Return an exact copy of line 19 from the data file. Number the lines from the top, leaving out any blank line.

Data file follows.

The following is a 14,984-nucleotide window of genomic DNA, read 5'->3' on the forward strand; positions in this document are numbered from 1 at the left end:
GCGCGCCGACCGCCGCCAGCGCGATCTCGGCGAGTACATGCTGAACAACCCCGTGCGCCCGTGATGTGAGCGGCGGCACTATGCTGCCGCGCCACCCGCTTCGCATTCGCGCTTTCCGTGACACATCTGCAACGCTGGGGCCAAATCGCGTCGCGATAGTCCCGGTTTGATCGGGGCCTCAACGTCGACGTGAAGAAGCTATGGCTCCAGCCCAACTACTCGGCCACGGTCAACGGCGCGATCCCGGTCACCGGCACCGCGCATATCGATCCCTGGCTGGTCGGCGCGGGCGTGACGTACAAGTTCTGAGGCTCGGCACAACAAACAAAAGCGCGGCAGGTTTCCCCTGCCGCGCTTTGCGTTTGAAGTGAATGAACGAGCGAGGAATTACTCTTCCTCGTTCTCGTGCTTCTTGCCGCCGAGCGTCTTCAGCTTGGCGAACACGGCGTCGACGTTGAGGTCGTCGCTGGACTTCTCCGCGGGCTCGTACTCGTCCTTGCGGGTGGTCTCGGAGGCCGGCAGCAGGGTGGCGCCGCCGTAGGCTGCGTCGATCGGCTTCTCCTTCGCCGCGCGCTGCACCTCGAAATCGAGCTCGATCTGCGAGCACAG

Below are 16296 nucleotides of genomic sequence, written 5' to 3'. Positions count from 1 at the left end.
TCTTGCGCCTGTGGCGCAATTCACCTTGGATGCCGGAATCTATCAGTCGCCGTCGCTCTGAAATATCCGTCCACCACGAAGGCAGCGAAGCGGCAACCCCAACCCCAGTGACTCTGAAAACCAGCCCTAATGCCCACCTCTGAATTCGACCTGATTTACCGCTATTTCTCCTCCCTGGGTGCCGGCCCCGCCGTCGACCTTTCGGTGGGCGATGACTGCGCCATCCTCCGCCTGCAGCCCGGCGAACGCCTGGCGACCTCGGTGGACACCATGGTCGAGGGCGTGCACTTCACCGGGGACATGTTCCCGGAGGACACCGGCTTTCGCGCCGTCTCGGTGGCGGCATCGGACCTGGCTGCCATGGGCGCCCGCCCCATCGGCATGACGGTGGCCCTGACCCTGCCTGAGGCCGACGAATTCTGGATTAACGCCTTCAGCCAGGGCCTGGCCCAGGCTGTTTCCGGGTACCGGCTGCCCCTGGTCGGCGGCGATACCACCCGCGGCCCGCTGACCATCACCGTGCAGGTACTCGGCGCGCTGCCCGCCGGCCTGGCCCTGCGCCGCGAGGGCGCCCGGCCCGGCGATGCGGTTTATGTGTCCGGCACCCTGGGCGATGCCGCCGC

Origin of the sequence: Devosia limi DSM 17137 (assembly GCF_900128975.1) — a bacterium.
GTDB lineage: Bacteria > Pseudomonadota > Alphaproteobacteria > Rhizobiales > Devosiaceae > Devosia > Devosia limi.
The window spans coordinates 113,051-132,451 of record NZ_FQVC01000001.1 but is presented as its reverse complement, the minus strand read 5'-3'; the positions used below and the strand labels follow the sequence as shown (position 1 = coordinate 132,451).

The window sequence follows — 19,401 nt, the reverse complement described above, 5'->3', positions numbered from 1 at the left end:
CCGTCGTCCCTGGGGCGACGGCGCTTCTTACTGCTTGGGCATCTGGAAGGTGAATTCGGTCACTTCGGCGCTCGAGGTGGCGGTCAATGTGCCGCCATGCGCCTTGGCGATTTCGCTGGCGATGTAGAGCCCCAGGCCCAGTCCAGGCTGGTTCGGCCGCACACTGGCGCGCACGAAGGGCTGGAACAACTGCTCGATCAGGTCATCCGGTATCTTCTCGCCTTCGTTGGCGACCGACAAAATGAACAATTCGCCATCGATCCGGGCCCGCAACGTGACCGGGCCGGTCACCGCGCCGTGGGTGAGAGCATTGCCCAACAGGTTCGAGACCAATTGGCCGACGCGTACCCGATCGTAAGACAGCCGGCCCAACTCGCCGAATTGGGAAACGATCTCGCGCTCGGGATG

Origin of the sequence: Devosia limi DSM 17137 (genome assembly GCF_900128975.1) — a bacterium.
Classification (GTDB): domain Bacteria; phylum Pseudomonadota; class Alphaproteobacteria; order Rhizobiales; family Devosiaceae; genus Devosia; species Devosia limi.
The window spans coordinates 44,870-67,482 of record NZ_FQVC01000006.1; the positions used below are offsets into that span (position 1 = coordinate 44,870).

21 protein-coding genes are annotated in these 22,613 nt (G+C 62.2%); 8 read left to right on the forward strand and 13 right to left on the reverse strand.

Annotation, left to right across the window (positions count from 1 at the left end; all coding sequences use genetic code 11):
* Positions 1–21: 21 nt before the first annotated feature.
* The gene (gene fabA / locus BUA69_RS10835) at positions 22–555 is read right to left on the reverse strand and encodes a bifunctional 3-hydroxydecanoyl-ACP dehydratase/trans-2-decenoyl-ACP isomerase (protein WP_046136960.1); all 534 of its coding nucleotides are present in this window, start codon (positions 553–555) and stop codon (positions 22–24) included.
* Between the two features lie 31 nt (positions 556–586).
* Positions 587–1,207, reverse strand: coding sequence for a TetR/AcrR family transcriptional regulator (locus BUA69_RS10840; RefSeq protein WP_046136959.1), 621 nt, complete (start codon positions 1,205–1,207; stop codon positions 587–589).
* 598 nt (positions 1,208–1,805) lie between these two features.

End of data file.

* 598 nt (positions 1,208–1,805) lie between these two features.